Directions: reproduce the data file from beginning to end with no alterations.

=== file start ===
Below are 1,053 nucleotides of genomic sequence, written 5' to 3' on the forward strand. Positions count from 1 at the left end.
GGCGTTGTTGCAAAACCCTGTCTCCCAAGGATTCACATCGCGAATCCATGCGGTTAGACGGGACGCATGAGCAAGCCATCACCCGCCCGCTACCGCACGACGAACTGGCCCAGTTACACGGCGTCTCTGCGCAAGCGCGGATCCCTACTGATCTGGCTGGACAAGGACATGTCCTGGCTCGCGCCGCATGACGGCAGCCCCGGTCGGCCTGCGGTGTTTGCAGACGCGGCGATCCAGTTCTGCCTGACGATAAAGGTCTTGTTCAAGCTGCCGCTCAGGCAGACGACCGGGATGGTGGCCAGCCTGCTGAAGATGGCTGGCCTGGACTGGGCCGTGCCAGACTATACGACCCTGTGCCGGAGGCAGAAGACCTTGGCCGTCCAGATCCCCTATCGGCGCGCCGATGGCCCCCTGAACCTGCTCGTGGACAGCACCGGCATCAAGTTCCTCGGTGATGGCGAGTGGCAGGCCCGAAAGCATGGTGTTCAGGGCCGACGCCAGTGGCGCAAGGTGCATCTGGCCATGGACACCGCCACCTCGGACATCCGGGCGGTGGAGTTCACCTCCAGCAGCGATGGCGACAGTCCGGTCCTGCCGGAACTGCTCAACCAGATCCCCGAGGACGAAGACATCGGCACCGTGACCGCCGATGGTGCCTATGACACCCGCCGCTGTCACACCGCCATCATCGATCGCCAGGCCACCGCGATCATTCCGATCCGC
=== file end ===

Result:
Below are 1,053 nucleotides of genomic sequence, written 5' to 3' on the forward strand. Positions count from 1 at the left end.
GGCGTTGTTGCAAAACCCTGTCTCCCAAGGATTCACATCGCGAATCCATGCGGTTAGACGGGACGCATGAGCAAGCCATCACCCGCCCGCTACCGCACGACGAACTGGCCCAGTTACACGGCGTCTCTGCGCAAGCGCGGATCCCTACTGATCTGGCTGGACAAGGACATGTCCTGGCTCGCGCCGCATGACGGCAGCCCCGGTCGGCCTGCGGTGTTTGCAGACGCGGCGATCCAGTTCTGCCTGACGATAAAGGTCTTGTTCAAGCTGCCGCTCAGGCAGACGACCGGGATGGTGGCCAGCCTGCTGAAGATGGCTGGCCTGGACTGGGCCGTGCCAGACTATACGACCCTGTGCCGGAGGCAGAAGACCTTGGCCGTCCAGATCCCCTATCGGCGCGCCGATGGCCCCCTGAACCTGCTCGTGGACAGCACCGGCATCAAGTTCCTCGGTGATGGCGAGTGGCAGGCCCGAAAGCATGGTGTTCAGGGCCGACGCCAGTGGCGCAAGGTGCATCTGGCCATGGACACCGCCACCTCGGACATCCGGGCGGTGGAGTTCACCTCCAGCAGCGATGGCGACAGTCCGGTCCTGCCGGAACTGCTCAACCAGATCCCCGAGGACGAAGACATCGGCACCGTGACCGCCGATGGTGCCTATGACACCCGCCGCTGTCACACCGCCATCATCGATCGCCAGGCCACCGCGATCATTCCGATCCGC